They changed the format so the people who made it to the finals made about 16 runs which is literally 8 years of shovel racing in 2 days. So the sleds were not designed to do that many runs.

Most of the sleds crashed, it was a war of attrition. So now we get to the course – they didn’t have the right type of course. It had a fall line issue as it was dragging everybody towards the wall on the right. So you had to fight it the whole time just to stay straight.

I was up there trying to talk to the head of the X Games and I was like ‘look we can’t go down this course we’re gonna get killed’ and he just looked at me like I was crazy and I’ll never forget he said ‘Mr Strader this is live television, you either go, or go home’.

And I was like ‘if I Go I might just go back in a body bag, I just need you to know that. I mean this course is very, very dangerous’. And then, over the course of the entire event, everybody crashed including myself. My ski just went in the rut and my sled followed it and all of the sudden I’m flipping end over.

CS: It says a lot about you commitment to shovel racing because I understand that it not only had a physical impact on your body but financially it hurt you too didn’t it?

TS: Very big, yes. There was a rumour flying around that I actually sued the X Games and won millions of dollars and that’s why they didn’t carry us. Well, that’s total bullshit. I mean, I never got a dollar from them and I ended racking up about $35,000 in medical bills which I couldn’t pay. I had to declare bankruptcy to do something about these medical bills, because they didn’t do anything, it was like ‘you’re shit out of luck kid, too bad you crashed’ and that was it.

Shovel Racing: The story of the cult winter sport

It’s usually the most interesting things in life which almost happen by accident. Take that caveman sitting around waiting for fire to be invented; there he is picking bits of woolly Mammoth from in between his teeth with a bit of flint when he spies a round ball of stone. Unable to control his urges he hoofs it into action, ’nutmegs’ a Pterodactyl and punts it into a cave. The very first goal in the history of the world has just been scored and life will never be the same again, although the players will remain remarkably unchanged. But you get my point.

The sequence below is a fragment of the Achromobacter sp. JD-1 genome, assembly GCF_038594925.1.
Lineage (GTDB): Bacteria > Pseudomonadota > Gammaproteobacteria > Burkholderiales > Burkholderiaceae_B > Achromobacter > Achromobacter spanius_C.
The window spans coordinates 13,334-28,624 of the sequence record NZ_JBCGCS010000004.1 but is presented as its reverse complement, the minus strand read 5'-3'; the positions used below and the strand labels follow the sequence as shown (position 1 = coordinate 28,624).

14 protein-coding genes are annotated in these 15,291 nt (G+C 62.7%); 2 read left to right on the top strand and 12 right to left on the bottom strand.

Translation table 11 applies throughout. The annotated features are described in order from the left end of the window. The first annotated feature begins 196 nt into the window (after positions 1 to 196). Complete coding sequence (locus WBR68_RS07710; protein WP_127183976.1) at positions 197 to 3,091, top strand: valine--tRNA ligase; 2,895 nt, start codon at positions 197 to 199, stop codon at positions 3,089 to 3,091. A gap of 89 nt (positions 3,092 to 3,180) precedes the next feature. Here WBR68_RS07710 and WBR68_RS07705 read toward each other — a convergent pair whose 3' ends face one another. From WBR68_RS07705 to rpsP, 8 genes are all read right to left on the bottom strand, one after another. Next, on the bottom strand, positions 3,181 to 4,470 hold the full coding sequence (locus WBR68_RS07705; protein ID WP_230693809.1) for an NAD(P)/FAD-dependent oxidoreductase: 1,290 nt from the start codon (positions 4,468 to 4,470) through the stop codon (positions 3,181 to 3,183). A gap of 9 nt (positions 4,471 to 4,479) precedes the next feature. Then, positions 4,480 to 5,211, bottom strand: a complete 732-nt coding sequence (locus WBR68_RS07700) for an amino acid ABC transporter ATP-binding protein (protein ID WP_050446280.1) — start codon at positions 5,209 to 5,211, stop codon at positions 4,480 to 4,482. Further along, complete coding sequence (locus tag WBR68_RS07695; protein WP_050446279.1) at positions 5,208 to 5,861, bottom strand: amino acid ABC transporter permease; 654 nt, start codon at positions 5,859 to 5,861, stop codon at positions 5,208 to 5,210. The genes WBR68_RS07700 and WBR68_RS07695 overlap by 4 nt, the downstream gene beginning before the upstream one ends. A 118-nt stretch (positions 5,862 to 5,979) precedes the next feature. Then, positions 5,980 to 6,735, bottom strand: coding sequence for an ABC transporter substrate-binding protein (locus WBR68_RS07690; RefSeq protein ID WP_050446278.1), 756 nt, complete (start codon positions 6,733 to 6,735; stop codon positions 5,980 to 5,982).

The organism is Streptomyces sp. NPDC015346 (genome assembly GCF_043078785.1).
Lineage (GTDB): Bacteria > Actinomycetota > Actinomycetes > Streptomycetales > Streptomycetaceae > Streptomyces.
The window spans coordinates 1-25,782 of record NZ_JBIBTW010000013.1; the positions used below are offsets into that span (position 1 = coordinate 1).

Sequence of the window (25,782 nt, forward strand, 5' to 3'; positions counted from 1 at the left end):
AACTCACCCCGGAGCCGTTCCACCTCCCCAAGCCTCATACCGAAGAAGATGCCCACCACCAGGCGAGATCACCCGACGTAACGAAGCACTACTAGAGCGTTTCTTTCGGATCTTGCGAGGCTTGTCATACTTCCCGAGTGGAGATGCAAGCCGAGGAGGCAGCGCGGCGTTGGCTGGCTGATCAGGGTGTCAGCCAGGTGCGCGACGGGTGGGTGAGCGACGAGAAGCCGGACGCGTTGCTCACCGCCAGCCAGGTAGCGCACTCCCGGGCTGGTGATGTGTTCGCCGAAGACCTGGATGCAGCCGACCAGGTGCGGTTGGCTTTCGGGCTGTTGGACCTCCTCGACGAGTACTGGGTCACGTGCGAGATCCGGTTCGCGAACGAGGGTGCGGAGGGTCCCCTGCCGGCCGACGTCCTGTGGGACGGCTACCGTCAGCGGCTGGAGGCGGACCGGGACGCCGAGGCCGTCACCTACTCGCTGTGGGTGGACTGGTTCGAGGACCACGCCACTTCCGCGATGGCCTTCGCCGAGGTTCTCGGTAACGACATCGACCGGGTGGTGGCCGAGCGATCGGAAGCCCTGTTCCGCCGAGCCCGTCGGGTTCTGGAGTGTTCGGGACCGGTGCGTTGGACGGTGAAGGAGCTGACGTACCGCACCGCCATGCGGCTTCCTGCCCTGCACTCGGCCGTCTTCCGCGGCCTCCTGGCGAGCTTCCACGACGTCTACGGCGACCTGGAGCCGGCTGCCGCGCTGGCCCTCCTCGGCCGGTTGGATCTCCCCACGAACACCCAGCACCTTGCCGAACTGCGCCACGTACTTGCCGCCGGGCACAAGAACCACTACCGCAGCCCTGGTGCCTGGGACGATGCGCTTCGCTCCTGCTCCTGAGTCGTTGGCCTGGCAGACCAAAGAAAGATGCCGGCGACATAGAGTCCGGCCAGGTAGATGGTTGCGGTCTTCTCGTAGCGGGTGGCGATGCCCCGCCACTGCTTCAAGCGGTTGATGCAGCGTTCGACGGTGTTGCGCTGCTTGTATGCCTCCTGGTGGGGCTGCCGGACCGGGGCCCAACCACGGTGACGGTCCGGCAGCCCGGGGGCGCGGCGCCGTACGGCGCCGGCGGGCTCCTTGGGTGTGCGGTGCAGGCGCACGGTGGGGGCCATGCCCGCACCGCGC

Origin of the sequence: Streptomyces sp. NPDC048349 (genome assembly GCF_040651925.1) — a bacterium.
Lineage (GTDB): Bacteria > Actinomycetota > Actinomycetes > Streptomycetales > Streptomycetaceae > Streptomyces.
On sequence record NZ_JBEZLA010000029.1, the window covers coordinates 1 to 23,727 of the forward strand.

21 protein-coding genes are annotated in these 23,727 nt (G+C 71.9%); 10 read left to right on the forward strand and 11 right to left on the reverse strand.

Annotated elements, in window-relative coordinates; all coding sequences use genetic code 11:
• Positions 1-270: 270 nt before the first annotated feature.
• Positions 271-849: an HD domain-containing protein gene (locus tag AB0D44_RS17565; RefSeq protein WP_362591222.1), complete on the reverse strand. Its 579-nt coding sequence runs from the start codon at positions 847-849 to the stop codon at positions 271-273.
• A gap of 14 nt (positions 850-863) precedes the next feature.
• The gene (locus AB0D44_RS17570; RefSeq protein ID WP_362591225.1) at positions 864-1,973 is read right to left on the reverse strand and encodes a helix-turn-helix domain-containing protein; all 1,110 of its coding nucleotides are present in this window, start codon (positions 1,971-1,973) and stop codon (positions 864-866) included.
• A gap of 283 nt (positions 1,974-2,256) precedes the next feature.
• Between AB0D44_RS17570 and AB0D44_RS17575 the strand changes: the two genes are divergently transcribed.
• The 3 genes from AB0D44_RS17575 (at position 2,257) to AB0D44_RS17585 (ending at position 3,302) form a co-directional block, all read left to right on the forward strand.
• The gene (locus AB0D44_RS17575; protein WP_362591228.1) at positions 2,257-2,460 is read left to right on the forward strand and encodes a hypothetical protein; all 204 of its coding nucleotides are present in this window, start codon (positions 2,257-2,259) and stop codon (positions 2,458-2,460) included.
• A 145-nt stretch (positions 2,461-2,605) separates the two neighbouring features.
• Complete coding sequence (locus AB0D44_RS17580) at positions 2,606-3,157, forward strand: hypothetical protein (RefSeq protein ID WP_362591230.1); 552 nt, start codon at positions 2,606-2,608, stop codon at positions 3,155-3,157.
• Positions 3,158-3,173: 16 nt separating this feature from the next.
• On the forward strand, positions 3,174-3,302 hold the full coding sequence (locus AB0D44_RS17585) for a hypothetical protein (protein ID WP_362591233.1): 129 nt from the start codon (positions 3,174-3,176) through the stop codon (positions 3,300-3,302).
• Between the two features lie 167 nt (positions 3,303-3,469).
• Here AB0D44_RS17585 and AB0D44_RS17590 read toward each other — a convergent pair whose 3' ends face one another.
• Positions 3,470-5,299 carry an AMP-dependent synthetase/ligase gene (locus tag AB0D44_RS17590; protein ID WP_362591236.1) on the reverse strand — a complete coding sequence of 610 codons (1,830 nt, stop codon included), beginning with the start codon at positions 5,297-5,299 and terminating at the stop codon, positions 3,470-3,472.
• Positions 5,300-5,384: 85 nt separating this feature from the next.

And so it is with Shovel Racing. You almost certainly haven’t heard of Shovel Racing but there have been points over the last three decades where it has threatened to explode and achieve the primary status which its dedicated followers firmly believe it deserves. And it’s those diehard fans who are convinced that we’re about to witness another golden age of the sport.

Thirty years ago in the New Mexico Ski Resort of Angel Fire, a team of lift attendants, who were going about their normal business of repairing divots on the piste, suddenly realised that the easiest way to get from divot to divot was to sit on the shovel and sledge. A standout moment in the history of winter sport had just been created, and before long people were packing the slopes to race on their shovels. Things quickly developed with the sport splitting into two distinct categories: the ‘modifieds’ and the ‘shovels’. The former are buggies built on to shovels that can look like a cross between a bobsled and a spaceship, with the latter being the purest, less dangerous discipline.